Currently viewing Global edition

"The blockade leaders are trying to extort us and [Newmont] will not give in"

Miner Newmont Goldcorp (NYSE: NEM) has reportedly upped the ante over a month-long blockade that prompted it to suspend its Peñasquito mine in Mexico this week.
"The blockade leaders are trying to extort us and [Newmont] will not give in" "The blockade leaders are trying to extort us and [Newmont] will not give in" "The blockade leaders are trying to extort us and [Newmont] will not give in" "The blockade leaders are trying to extort us and [Newmont] will not give in" "The blockade leaders are trying to extort us and [Newmont] will not give in"

Peñasquito workers took their concerns over the blockade to State Congress this week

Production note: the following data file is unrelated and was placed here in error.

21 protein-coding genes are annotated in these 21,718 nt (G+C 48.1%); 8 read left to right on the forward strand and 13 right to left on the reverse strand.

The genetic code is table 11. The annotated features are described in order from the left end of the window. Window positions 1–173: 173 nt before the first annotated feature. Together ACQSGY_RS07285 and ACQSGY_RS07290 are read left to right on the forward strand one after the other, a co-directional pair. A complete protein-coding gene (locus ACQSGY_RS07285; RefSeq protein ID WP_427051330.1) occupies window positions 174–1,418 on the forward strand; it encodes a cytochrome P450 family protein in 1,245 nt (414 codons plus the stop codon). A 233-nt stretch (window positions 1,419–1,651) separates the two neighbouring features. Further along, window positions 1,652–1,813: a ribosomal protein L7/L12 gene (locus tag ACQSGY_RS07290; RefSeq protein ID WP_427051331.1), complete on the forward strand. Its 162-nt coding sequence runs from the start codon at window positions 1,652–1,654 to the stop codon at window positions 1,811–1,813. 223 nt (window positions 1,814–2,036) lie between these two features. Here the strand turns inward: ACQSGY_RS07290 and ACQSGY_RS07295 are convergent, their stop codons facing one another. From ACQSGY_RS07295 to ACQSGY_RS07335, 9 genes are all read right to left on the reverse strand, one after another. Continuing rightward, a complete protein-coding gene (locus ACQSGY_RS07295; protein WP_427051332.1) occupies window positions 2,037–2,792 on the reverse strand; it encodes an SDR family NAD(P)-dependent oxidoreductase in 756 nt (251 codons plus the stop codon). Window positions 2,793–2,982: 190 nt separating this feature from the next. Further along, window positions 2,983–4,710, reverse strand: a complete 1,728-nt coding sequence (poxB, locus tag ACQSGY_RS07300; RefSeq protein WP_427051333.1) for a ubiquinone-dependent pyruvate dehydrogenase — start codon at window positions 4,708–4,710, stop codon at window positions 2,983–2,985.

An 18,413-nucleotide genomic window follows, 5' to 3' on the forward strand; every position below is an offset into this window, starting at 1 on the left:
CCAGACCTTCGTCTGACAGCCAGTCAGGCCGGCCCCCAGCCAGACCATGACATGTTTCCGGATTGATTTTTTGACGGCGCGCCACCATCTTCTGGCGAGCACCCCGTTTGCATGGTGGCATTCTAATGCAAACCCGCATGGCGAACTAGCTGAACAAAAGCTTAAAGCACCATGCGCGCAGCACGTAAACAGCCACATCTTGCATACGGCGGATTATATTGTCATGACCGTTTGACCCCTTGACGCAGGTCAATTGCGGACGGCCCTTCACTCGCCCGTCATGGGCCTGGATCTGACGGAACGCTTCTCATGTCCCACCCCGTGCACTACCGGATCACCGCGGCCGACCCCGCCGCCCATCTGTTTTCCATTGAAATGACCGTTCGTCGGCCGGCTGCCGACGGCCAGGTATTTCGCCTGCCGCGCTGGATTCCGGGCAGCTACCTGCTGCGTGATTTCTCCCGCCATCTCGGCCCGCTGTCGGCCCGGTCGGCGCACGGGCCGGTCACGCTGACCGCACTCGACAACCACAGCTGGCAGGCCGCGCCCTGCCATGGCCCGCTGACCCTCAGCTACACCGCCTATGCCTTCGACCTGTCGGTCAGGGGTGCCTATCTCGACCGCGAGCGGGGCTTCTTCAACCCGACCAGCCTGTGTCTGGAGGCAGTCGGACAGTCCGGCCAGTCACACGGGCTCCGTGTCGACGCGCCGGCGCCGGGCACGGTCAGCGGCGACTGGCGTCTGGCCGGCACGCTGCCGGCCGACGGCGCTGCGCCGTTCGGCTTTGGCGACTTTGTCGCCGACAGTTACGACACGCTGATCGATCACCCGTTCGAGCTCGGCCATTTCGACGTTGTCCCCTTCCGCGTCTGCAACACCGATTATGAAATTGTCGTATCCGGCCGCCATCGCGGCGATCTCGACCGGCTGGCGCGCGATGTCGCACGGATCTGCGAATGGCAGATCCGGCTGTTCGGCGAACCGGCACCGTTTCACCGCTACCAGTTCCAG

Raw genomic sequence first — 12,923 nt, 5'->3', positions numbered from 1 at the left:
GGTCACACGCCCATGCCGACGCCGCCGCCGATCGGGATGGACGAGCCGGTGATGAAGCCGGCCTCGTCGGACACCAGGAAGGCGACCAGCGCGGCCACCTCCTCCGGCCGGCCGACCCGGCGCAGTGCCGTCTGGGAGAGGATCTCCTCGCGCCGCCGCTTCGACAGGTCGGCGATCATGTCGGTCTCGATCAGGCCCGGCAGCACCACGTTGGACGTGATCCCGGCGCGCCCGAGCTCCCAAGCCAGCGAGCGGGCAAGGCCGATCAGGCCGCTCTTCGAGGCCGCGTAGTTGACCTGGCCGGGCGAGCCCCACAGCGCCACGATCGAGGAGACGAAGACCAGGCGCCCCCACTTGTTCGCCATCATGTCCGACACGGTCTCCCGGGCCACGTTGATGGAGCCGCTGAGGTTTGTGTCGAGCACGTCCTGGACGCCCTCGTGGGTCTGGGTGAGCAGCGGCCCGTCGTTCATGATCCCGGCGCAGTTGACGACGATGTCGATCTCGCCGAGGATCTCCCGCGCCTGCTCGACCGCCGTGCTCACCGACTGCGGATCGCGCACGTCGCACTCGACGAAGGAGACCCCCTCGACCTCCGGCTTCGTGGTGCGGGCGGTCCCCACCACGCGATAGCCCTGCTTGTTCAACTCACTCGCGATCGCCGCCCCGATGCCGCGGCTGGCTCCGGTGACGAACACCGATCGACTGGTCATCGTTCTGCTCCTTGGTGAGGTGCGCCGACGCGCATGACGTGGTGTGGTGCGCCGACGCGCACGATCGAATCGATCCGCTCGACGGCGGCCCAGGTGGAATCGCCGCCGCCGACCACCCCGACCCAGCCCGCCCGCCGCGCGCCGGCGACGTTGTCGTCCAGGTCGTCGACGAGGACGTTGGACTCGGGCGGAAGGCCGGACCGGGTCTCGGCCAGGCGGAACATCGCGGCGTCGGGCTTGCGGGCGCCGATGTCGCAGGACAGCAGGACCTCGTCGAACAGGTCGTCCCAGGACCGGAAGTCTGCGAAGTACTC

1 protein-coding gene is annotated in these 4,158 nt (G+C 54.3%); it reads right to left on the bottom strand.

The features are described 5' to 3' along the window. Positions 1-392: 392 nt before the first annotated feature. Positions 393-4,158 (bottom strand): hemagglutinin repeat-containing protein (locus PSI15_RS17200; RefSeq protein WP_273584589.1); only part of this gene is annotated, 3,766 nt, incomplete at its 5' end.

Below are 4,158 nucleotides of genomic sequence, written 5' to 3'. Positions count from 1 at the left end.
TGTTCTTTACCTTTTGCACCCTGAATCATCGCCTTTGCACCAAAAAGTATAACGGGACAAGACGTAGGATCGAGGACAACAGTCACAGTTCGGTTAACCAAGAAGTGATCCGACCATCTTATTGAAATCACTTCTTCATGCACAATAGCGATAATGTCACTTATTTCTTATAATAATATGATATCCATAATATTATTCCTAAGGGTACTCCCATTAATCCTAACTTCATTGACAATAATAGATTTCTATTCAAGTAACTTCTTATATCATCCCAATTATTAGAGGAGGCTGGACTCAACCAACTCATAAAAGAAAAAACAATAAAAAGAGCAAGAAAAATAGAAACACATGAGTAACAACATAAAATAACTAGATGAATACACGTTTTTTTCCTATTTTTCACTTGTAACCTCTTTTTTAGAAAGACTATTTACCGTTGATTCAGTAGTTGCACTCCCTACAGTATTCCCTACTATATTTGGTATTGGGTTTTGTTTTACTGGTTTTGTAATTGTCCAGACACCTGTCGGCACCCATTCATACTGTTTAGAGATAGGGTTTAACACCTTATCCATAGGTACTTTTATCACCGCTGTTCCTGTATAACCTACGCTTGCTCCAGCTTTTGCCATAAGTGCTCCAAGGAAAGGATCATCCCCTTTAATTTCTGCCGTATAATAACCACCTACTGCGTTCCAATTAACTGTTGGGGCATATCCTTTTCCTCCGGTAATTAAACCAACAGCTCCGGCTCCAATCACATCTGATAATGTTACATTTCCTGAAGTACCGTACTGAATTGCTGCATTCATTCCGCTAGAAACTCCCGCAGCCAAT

Staff reporter

The company has suspended payments and social programmes to workers, suppliers and villages around the mine in response to the blockade, Reuters reported.

The blockade began on March 27 by a trucking contractor and members of the Cedros community, who are said to have separate concerns over water supply issues.

"The blockade leaders are trying to extort us and our company will not give in to this extortion," Newmont's director of corporate affairs in Mexico Michael Harvey told Reuters, with the payments suspension starting yesterday.

A blockade leader told the wire service the allegations of extortion were a smokescreen and said the miner did not want to "attend to a harm that they are inflicting on the communities".

However Peñasquito employees have taken a separate protest to State Congress, saying they wanted the blockade to end.

They claimed the blockade was orchestrated by a senator to obtain an economic benefit for him and his relatives, Zacatecas media has reported.

The Goldcorp asset became part of the Newmont stable last month when the companies' merger was finalised, creating the world's biggest gold producer.

Newmont shares closed 0.98% higher in New York yesterday but are down more than 8% year-to-date.